Port ramps up search for dredging solution
Port Commissioner Joe Cain speaks during Monday’s Morgan City Harbor and Terminal District Commission meeting. The commission approved hiring two consultants to help the port in its efforts to keep the Atchafalaya River Bar Channel adequately dredged to allow for commerce. At right, is Commissioner Gary Duhon. The commission formed a committee consisting of Cain, Duhon and Commissioner Ben Adams to meet with the consultants and report back to the full board. (The Daily Review/Zachary Fitzgerald)
At a time when the region’s economy is struggling, navigation issues on the waterways are only further stifling business. Port of Morgan City officials took steps Monday designed to start tackling the latter problem.
The Morgan City Harbor and Terminal District Commission met Monday.
Port leaders are working with Louisiana’s congressional delegation to try to get more federal funding to be able to do another dredge demonstration in the Atchafalaya River Bar Channel. The demonstration would be aimed at determining a feasible way to keep the channel dredged to its authorized 20-foot depth year round, Port Executive Director Raymond “Mac” Wade said.
The channel begins roughly 20 miles south of Morgan City and empties into the Gulf of Mexico. Several feet of fluid mud, also known as fluff, builds up in the channel making navigation difficult or impossible for some vessels.
Having that adequate depth in the Bar Channel “would benefit everybody who’s on the river,” Wade said.
Shipyards would gain business at their dry docks that can’t get there right now, and import-export ships would be able to return to Morgan City, Wade said.
Import-export vessels made 20 trips to the Port of Morgan City between August 2014 and August 2015 but haven’t returned due to lack of water depth in the Bar Channel.
Commissioner Gary Duhon said port leaders have to move forward to find a way to keep the channel consistently at 20 feet to facilitate commerce through the Port of Morgan City.
Commission President Duane Lodrigue said businesses need the channel to be open “for the growth and sustainability of the area.”
“Our goal is a 20-foot channel 365 days a year,” Lodrigue said.
“We know our goal, but don’t know how to get there,” Lodrigue said.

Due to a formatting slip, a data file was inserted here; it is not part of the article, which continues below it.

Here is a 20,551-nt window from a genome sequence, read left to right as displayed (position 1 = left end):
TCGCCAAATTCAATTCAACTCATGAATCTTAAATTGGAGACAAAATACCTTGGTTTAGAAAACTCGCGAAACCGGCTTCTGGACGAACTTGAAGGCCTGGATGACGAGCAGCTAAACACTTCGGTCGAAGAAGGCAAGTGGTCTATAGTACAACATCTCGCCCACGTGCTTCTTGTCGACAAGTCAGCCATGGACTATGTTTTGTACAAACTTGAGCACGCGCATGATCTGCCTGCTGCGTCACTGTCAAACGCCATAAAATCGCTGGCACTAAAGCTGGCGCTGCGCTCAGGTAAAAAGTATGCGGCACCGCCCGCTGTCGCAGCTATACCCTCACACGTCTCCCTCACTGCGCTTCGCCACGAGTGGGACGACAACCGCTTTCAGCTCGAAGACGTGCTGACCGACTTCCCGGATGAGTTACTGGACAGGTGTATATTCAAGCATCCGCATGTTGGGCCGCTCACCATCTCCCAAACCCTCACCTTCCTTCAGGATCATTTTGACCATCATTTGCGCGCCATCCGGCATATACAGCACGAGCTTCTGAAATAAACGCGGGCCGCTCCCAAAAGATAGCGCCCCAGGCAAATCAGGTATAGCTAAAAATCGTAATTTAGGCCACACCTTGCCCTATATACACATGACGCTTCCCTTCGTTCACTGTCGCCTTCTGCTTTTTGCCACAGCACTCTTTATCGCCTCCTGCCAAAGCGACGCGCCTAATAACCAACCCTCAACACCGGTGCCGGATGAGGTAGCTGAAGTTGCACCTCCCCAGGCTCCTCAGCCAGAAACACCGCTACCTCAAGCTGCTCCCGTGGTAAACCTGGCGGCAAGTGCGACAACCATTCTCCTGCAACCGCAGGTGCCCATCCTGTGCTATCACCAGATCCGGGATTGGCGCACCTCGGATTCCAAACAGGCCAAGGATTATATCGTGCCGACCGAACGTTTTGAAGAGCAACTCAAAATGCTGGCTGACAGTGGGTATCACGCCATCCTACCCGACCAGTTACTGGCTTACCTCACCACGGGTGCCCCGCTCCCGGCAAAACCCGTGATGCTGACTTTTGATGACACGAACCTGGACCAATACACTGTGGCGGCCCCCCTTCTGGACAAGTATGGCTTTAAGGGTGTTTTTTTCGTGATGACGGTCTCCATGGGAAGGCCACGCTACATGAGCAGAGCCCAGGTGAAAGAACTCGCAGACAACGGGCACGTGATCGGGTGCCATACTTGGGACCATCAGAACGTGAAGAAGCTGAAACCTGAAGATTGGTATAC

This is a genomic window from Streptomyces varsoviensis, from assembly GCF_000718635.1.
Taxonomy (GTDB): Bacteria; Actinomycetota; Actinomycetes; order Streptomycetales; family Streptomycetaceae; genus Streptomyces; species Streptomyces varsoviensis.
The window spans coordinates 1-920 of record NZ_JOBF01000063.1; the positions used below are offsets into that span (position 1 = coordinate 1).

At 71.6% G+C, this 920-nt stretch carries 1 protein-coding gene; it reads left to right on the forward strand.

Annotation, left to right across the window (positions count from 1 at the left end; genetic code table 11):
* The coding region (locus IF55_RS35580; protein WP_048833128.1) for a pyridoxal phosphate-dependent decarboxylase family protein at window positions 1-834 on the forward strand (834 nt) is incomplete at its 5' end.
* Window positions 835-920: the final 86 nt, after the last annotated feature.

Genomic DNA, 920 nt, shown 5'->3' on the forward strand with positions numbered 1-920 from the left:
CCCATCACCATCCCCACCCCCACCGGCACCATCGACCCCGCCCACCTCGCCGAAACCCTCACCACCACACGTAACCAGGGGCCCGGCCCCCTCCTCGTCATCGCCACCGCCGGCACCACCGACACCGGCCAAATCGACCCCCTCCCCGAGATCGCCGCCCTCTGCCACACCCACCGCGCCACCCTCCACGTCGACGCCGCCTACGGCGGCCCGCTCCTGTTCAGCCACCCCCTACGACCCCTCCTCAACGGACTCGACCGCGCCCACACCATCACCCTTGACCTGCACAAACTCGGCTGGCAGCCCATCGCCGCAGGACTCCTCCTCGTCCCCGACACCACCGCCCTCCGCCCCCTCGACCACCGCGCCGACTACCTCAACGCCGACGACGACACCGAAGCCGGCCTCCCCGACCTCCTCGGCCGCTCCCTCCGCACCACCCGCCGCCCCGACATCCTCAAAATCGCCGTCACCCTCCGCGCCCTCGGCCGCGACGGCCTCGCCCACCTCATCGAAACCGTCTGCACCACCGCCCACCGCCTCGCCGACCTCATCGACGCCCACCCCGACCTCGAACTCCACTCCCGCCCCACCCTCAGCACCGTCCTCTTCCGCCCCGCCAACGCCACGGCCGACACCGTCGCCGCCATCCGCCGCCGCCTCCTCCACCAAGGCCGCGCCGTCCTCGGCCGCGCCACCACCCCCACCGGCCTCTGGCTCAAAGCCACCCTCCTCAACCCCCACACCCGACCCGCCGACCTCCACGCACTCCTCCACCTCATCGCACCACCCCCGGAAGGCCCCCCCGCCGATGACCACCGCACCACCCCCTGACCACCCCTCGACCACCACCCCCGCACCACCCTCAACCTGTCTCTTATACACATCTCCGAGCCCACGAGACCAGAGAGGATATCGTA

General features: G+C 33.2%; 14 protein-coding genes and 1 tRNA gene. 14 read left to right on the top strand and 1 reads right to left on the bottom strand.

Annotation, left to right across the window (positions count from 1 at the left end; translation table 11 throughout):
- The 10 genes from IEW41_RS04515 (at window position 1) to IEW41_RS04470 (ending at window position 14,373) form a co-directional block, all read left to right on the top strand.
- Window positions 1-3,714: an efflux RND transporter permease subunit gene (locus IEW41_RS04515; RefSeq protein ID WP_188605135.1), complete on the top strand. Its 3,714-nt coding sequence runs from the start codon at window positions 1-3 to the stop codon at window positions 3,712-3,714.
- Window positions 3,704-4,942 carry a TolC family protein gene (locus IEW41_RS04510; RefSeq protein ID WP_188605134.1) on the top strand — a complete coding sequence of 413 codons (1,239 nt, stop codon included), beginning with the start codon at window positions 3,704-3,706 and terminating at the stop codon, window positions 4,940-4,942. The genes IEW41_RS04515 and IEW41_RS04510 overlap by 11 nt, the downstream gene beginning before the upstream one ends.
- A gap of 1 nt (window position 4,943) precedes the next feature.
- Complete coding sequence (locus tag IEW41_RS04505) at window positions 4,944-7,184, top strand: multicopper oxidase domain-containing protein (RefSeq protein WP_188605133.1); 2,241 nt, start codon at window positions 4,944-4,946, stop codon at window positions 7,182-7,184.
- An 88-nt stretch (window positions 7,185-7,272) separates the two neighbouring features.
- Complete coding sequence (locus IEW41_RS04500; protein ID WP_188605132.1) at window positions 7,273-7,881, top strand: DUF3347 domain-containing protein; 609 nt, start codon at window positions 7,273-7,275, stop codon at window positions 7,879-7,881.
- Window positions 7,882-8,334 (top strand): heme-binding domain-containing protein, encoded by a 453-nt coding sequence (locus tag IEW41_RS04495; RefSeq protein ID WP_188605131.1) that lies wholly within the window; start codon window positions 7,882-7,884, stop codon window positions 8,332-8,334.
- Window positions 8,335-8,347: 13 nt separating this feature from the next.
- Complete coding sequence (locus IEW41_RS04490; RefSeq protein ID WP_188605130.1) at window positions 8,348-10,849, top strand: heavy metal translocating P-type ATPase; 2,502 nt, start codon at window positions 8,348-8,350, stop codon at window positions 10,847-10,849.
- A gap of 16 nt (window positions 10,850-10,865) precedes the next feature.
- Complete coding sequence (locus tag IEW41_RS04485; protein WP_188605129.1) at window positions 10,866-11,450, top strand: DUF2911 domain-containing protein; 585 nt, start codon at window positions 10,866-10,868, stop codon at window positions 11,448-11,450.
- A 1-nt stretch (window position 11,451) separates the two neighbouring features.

During the meeting, the commission approved spending up to $15,000 to hire Bean Consulting to explore the potential for the port to consider buying its own dredge to operate instead of using a rented dredge.
Commissioner Ben Adams was the lone vote against spending those funds, saying he wants to receive more notice and information on contracts before voting on them.
Additionally, the commission approved a contract with GIS Engineering to look for ways to keep the channel dredged, including the effects a potential long-distance sediment pipeline to Terrebonne Parish could have on the channel.
GIS Vice President Oneil Malbrough said the biggest issue with dredging is lack of available funds. Wade hopes the federal government may allocate some additional infrastructure money under Donald Trump’s administration.
At the suggestion of Commissioner Joe Cain, the commission voted to form a committee consisting of Adams, Cain and Duhon to get advice from the consultants and report back to the full commission.
If the port is able to get its own dredge, the port could be eligible to get reimbursed by the U.S. Army Corps of Engineers for the cost of dredging, Wade said.
The Corps did its initial dredge demonstration in the Bar Channel in the summer of 2016, costing about $4.5 million. The port used a hopper dredge with a vacuum cleaner-type arm that sucked up sediment.
Officials expect a cutter-head dredge to arrive in the upper and lower Atchafalaya Bay by mid-March to remove sand from the bay at a cost of $5.5 million, which will use all of the port’s annually allotted dredging funds from the Corps for the fiscal year ending Sept. 30.
The spot to be dredged includes the same place where sand accumulated in 2016 after the winter high water.
Though the port plans to use all of the 2016-17 dredge funds on the bay dredging, the Corps is requesting that another demonstration be done in the Bar Channel during winter to see the effect of dredging at that time of year, Wade said. Results of the summer 2016 demonstration showed that the dredge was able to achieve the objective and keep the sediment in suspension while reducing the density of the fluid mud to its desired mark.
The summer demonstration was done at a time when conditions in the Bar Channel were at their worst as far as sediment buildup and wind direction, Wade said. That summer dredging cost $45,000 a day compared to the $110,000 a day it cost to dredge the Bar Chanel with a cutter-head dredge, he said.
Officials should be able to cut even more off the daily cost, Wade said.
Port officials are considering possibly signing a memorandum of understanding that could eventually allow for the establishment of trade between Cuba and the Port of Morgan City, Port Special Projects Coordinator Mike Knobloch said. But the trade potential would only be possible with an adequate channel depth.
In other business during Monday’s meeting, Adam Mayon was sworn in as a new commissioner, and the commission accepted a memorial resolution recognizing former Commission President Jerry Gauthier, who recently died.